‘Blue’ print for a model village

Can the Saansad Adarsh Gram Yojana that was launched in October this year, achieve its aim to create model villages through the Participatory Groundwater Management (PGWM) programme?
50 year old well in Thapewadi village 50 year old well in Thapewadi village

On October 11, 2014, the Government of India launched an ambitious scheme for village development – the Saansad Aadarsh Gram Yojana (SAGY). The scheme requires ‘saansads’ or elected MPs to convert 3 villages in their constituency into ‘Adarsh Grams’ or model villages worthy of replication elsewhere in the country.

It endorses an integrated approach towards development that includes better and improved physical infrastructure in the villages, along with building community spirit. It aims for better governance (transparency, accountability and integrity), active people’s participation (mutual cooperation, self-help & self-reliance and improved standard of living & quality of life), and environmental consciousness that can be replicated. It hopes to use the resources from existing schemes for furthering the cause of these villages.

In the water sector, the scheme takes a leaf out of the Hiware village attempt to develop integrated water conservation measures so as to make the village water-secure and free of drought. 

How will this scheme work? What are its expected outcomes? Let's take a look at what SAGY implies.

How to choose an ‘Adarsh Gram’

The Gram Panchayat is the basic unit; MP’s will identify a Gram Panchayat other than his/her own or their spouse’s village; Lok Sabha MP will choose from within his/her constituency; Rajya Sabha MP will choose from the rural area of a district in the State from where elected; Nominated MPs will choose from rural areas of any district; For urban constituencies, MP will identify a Gram Panchayat from a nearby rural constituency.

Steps to become an ‘Adarsh Gram’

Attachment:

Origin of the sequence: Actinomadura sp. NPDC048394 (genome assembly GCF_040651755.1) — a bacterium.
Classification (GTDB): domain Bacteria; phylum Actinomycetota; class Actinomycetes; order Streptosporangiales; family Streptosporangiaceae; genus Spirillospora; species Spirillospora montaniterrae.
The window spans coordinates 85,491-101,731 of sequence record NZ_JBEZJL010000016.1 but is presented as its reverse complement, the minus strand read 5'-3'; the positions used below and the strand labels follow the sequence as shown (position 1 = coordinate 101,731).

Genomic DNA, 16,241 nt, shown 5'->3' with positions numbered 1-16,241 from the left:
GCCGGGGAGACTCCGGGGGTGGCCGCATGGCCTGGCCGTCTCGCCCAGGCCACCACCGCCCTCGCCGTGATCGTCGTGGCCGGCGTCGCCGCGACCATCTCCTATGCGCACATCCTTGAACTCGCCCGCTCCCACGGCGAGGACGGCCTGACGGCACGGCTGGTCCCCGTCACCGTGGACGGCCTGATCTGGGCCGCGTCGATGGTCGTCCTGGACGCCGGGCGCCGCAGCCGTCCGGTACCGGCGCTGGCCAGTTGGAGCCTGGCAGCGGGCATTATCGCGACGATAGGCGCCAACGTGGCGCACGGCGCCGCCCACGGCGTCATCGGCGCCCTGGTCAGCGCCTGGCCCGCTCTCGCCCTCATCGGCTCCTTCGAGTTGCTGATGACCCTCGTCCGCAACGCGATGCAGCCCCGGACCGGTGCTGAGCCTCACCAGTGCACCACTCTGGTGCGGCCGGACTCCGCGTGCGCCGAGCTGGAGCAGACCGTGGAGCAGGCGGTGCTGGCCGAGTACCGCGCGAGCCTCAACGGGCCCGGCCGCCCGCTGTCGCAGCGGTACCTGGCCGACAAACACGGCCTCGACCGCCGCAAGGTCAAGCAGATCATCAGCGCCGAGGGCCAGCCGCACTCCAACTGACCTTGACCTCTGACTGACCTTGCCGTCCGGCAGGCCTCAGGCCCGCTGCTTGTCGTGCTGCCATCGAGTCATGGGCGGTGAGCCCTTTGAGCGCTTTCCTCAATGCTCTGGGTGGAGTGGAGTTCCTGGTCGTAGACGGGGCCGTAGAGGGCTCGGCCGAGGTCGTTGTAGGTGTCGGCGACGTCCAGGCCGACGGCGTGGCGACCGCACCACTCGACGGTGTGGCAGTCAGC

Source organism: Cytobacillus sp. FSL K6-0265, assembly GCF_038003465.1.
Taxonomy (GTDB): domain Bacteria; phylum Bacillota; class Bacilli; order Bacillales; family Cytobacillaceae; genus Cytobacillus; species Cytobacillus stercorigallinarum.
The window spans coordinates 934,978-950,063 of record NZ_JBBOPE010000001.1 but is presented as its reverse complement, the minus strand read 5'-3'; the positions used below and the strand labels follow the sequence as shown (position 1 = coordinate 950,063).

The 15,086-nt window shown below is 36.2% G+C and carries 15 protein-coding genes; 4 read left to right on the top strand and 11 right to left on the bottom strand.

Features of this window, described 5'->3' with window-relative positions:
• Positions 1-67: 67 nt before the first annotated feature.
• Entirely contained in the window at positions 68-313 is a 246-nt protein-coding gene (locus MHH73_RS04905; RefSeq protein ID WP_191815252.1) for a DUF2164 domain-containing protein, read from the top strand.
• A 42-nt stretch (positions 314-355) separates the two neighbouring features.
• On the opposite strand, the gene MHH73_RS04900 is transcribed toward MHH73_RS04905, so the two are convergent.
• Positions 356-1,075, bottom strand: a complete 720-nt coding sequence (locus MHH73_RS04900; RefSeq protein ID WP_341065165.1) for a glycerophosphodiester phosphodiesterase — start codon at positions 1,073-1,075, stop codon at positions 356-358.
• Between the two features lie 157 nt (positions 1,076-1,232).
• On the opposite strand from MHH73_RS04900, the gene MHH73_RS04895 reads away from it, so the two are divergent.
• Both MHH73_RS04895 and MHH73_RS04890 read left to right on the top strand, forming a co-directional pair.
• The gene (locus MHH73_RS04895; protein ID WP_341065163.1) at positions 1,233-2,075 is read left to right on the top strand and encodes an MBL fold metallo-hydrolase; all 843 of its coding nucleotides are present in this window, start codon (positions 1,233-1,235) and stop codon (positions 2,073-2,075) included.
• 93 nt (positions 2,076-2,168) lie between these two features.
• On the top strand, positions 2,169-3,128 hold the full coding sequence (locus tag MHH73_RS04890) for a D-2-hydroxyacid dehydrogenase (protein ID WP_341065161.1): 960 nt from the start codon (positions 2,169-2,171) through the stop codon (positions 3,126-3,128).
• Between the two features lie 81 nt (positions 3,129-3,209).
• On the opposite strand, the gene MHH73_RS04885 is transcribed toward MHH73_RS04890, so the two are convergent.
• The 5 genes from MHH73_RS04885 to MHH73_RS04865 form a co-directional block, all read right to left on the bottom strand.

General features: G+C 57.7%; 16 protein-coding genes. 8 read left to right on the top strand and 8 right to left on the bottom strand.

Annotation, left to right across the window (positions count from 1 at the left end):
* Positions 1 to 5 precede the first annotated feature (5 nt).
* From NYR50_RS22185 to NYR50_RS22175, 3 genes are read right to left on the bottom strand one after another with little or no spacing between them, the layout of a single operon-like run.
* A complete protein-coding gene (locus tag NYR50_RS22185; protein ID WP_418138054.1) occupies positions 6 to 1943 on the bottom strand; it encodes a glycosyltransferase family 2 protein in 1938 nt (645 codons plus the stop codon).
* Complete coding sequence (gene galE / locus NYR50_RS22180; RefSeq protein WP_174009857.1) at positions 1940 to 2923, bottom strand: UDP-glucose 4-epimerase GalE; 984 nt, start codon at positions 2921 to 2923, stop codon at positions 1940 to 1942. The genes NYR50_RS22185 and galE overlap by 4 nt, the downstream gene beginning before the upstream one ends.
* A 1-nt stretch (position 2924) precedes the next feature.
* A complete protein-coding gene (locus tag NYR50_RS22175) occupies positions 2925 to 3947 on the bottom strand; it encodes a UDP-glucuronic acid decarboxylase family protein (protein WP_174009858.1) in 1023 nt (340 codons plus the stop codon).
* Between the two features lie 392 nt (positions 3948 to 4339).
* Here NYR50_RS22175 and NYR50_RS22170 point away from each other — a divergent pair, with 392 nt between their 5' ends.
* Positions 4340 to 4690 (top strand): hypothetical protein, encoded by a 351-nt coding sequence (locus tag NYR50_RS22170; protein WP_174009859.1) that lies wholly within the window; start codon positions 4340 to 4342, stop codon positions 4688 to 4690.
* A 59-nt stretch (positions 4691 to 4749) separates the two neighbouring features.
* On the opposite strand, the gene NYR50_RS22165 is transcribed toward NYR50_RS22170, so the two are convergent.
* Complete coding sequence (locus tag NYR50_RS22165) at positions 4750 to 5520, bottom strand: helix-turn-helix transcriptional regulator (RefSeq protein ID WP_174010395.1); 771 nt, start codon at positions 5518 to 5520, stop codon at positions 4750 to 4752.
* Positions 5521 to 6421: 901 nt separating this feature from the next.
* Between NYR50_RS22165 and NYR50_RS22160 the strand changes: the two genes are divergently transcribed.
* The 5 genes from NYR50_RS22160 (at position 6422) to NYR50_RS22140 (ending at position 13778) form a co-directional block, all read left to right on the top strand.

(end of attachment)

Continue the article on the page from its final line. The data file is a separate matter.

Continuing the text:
Though each village will have its own individual topical solution, the following points are essential:

  • Identify people’s needs and priorities
  • Define activities that can mobilize the complete community
  • Use resources from running government schemes
  • Repair and renovate existing infrastructure
  • Strengthen the Gram Panchayat
  • Promote transparency and accountability

Interesting features of the scheme

  • Nearly 2370  ‘Adarsh Grams’  will be created by 2019: One Adarsh Gram to be selected and developed by 2016 and then two more by March 2019, followed by selecting and developing five Adarsh Grams (one per year) by 2024.
  • Resource mapping: Even as a Village Development Plan is to be prepared for every identified Gram Panchayat, an important component is the local resource map. It is to be created by the locals and will mark the natural and physical resources existing and available at the village level itself. This should help the community to realise its assets and then work forward from there. From the water perspective also, this will be essential as it will clearly show the current status of water bodies, slope of the land, and help delineate the micro-watersheds. The data collected will be captured on a GIS platform and will serve as an added bonus.
  • Funds from existing schemes: Even as the MPs are the pivot for the SAGY, no new funds have been allocated for this. It will converge as much as possible resources from the central sector, centrally sponsored schemes and also other State schemes. Some of the existing schemes expected to facilitate this aim are MGNREGA, Swachh Bharat Abhiyaan, MPLADS, IWMP, National Rural Drinking Water Programme, MNRE, Schemes of Ministry of Agriculture.

SAGY on the ‘Water & Sanitation’ front

The aim of SAGY is to develop a village along the principles of watershed management through:

  • the scientific and participatory assessment of the health of the watershed to provide drinking water, preferably treated piped water with household taps;
  • to conduct surveys to identify existing and potential sources of drinking water in order to prepare a village water security plan;
  • to encourage rainwater harvesting as a traditional practice by integrating rooftop rainwater harvesting into toilet units and reviving traditional structures;
  • to ensure ‘Clean Villages' by better access to sanitation through household toilets, toilets in public institutions, IEC initiative and solid and liquid waste management. 

Several villages in India have already accomplished these aims using water as the entry point. How did they achieve water security while simultaneously building the skills of the youth and helping improve governance? Can these villages serve as a model for the Yojana? 

Putting SAGY aims into practice: Achieving water security through the Participatory Groundwater Management (PGWM) programme

One such way to end the water woes of a village is the Participatory Groundwater Management programme. The SAGY guidelines provide a unique opportunity for dovetailing principles of sustainable groundwater management while helping build skills of the youth and strengthening governance at the village level. On the other hand PGWM is a way to demonstrate sustainable use and management of groundwater through the participation of communities.